GO suspending Niagara train service, January 9
Brampton Transit revises services, starting January 4
Malton GO Station: Temporary changes to station access, starting January 7
Snapshot of Greenboro Station - January 8, 2021
Snapshot of Airport Station - January 6, 2021
Subway closes early, January 11 to 14: Finch to Eglinton
CP Rail sets new grain export record in 2020
CN Rail, CP Rail report record-high grain transport results
Landslide blocks CN rail line between Terrace and Kitimat
Agincourt GO Station: GO relocating PRESTO and fare machines, starting January 11
Transport Canada’s mandatory slow order applies to all trains carrying 20 or more crude oil tank cars and persists for 30 days. The order followed by a few hours the derailment of a Canadian Pacific oil train, less than two months after a similar derailment and explosive fire in the same area. CP, for its part, announced it had already slow-ordered all of its oil trains immediately after the Feb. 6 incident “as a precautionary measure as it gathers facts related to this incident.”
“Until we better understand the facts relating to today’s incident, it is prudent to operate with an abundance of caution,” said CP CEO Keith Creel. There were no injuries to the crew; CP said there is no impact to waterways. About 85 nearby residents were evacuated due to air quality concerns.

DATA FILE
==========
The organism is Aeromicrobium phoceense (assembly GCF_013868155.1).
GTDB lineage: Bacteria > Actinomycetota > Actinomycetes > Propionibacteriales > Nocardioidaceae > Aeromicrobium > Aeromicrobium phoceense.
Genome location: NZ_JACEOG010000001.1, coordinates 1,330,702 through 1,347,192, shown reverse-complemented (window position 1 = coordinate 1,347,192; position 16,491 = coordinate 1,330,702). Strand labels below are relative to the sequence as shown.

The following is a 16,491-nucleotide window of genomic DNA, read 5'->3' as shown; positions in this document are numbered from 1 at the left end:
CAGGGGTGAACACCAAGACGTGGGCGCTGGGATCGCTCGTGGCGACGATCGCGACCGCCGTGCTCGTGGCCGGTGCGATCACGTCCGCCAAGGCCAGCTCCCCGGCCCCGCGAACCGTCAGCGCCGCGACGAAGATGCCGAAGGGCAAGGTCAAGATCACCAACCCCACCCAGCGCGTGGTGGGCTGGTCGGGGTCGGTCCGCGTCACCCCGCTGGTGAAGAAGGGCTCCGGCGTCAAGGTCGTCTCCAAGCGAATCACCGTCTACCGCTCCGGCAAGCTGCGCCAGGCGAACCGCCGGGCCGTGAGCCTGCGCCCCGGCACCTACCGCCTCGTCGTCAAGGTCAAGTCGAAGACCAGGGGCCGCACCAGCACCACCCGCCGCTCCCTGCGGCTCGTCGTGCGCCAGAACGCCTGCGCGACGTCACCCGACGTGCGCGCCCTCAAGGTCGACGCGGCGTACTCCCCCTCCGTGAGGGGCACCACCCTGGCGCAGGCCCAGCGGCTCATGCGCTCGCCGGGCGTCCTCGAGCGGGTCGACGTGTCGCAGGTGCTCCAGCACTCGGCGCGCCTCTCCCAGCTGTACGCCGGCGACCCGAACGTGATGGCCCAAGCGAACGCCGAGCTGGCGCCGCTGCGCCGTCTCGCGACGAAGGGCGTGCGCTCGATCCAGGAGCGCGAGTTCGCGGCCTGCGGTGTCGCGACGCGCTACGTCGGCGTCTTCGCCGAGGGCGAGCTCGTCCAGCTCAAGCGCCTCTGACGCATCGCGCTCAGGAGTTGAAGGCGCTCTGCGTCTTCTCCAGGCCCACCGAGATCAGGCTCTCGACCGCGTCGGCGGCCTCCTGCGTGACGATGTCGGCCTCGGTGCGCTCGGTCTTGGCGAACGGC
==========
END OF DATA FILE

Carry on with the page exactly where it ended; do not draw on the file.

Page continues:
Toronto Star photo
Extreme cold weather is a prime suspect. It is well understood that brake line connections leak when rubber hoses and seals freeze and metal fittings shrink. Rails contract under stress and become brittle.
The Transport Canada slow order will frustrate the province of Alberta’s campaign to increase the flow of crude oil by rail to U.S. destinations. Alberta bitumen is a thick tar that is diluted by up to one-third with naptha or other low-value petroleum gases to make it liquid enough to load into tank cars. It is such diluent that makes the bitumen shipments explosive.*
A spokesman for the FRA said the agency is examining all of the circumstances of the Feb. 6 incident: “FRA is in the process of gathering information from Canadian investigators about the circumstances of today’s CP derailment. We are actively engaged with the Transportation Safety Board of Canada, Transport Canada and CP to obtain relevant information and data on all potential contributing factors. Once we have had the opportunity to evaluate that information and data, FRA will determine if additional safety measures or precautions for the movement of such shipments are needed.”
cars themselves do not explode. If ruptured/breached/punctured in a derailment,
the crude oil in the car spills out. The oil, if diluted with volatile
materials like naptha, can explode if ignited. Metal-to-metal contact, such as
what occurs in a derailment with a rupture, creates sparks that can be the
The post Transport Canada Slow-Orders Crude Oil Trains appeared first on Railway Age.
This article first appeared on www.railwayage.com
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